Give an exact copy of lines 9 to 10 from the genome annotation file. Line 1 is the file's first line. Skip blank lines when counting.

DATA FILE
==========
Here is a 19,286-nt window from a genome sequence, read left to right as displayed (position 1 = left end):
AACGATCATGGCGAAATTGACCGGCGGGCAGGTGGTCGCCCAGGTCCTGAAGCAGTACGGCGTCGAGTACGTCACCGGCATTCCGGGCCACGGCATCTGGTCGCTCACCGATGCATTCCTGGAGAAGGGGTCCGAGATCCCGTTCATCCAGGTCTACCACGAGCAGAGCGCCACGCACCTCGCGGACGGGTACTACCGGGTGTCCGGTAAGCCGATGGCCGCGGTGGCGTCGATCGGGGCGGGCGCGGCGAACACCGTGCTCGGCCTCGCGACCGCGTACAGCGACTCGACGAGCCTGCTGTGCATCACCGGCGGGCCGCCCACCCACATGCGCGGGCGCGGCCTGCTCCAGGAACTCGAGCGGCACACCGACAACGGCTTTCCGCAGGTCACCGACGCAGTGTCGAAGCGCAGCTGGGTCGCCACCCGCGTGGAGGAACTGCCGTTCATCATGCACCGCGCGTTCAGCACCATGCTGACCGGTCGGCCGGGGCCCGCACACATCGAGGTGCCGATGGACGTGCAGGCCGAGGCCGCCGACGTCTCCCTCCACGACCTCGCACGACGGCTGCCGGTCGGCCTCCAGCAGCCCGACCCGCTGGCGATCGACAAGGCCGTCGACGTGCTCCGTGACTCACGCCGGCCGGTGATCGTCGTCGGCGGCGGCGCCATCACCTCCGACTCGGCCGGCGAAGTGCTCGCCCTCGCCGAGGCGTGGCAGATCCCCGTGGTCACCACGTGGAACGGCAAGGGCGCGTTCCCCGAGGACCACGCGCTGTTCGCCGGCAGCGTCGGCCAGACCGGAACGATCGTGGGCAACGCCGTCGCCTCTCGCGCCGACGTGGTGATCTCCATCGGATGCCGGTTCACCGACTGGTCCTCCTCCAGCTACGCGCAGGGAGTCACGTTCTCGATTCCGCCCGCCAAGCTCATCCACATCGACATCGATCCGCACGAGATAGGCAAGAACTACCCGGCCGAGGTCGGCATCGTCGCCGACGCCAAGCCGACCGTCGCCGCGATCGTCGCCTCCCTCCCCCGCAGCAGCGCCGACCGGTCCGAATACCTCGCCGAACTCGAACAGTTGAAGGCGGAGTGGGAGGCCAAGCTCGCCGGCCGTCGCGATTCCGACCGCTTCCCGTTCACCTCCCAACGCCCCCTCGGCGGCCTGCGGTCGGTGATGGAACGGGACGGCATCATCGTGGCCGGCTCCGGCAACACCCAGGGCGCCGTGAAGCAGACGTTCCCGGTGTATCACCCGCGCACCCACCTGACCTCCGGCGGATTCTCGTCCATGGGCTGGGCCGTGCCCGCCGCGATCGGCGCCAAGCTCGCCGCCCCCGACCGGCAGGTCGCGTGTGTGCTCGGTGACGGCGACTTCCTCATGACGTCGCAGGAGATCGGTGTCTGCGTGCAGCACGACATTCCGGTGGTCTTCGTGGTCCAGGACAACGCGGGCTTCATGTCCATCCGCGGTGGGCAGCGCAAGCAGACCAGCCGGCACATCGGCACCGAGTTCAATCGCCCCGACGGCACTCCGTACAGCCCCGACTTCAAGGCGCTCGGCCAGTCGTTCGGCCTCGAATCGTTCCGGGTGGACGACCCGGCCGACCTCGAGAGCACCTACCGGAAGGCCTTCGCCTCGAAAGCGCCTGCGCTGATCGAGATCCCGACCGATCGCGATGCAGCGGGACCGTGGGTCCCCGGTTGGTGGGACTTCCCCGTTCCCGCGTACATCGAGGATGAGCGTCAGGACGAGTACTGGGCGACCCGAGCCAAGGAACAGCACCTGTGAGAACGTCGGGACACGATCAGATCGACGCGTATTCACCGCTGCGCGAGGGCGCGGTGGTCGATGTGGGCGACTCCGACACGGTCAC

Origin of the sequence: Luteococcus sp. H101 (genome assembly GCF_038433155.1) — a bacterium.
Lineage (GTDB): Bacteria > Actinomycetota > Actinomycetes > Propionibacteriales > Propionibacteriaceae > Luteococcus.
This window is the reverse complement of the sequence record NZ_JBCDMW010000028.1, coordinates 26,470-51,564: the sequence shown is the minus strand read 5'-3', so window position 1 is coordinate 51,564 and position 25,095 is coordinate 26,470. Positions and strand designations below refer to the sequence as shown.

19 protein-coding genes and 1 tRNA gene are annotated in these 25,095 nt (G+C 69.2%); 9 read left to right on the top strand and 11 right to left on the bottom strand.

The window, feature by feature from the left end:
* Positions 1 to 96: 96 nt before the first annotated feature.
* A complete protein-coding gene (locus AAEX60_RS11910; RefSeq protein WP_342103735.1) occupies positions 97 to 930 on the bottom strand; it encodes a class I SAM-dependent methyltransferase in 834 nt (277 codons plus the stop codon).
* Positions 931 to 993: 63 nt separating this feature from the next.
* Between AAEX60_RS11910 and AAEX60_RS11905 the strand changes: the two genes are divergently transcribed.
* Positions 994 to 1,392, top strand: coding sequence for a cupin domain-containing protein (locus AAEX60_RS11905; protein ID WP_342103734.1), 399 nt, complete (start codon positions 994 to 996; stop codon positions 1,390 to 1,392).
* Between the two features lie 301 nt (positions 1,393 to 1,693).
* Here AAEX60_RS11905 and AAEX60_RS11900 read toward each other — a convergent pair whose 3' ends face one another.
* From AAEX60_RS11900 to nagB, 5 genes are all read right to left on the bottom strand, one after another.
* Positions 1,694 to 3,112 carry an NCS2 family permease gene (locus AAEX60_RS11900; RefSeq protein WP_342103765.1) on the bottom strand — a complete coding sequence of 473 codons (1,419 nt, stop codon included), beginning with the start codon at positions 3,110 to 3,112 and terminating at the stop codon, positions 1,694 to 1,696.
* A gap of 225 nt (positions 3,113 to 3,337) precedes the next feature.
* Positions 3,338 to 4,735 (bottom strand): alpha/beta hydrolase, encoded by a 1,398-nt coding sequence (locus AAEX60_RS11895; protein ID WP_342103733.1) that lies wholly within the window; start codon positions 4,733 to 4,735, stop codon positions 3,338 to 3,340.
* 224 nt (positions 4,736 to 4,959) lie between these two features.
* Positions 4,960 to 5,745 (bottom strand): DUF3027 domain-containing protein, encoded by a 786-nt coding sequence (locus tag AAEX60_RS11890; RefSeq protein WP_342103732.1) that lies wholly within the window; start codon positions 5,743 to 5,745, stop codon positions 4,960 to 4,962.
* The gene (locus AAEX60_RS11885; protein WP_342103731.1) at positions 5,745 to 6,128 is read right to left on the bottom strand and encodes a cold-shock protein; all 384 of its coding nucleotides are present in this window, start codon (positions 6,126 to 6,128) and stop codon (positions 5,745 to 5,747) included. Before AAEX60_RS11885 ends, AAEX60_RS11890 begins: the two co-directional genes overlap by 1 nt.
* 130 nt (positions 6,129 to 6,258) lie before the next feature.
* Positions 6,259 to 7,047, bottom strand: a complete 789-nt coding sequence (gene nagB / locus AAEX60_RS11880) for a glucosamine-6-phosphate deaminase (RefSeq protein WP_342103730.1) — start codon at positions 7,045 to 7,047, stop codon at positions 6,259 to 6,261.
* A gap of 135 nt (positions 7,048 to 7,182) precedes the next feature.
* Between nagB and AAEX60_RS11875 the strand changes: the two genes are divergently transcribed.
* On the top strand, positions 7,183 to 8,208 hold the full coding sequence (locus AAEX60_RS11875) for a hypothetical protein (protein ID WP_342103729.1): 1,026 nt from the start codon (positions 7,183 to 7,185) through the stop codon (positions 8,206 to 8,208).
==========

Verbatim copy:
* A complete protein-coding gene (locus AAEX60_RS11910; RefSeq protein WP_342103735.1) occupies positions 97 to 930 on the bottom strand; it encodes a class I SAM-dependent methyltransferase in 834 nt (277 codons plus the stop codon).
* Positions 931 to 993: 63 nt separating this feature from the next.